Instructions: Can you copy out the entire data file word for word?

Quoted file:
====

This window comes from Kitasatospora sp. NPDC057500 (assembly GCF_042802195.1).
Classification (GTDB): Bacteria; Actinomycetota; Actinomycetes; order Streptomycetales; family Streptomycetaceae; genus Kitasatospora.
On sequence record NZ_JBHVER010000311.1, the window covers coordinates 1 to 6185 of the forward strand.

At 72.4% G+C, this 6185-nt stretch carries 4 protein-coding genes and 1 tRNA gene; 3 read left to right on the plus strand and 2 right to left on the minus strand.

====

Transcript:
This window comes from Kitasatospora sp. NPDC057500 (assembly GCF_042802195.1).
Classification (GTDB): Bacteria; Actinomycetota; Actinomycetes; order Streptomycetales; family Streptomycetaceae; genus Kitasatospora.
On sequence record NZ_JBHVER010000311.1, the window covers coordinates 1 to 6185 of the forward strand.

At 72.4% G+C, this 6185-nt stretch carries 4 protein-coding genes and 1 tRNA gene; 3 read left to right on the plus strand and 2 right to left on the minus strand.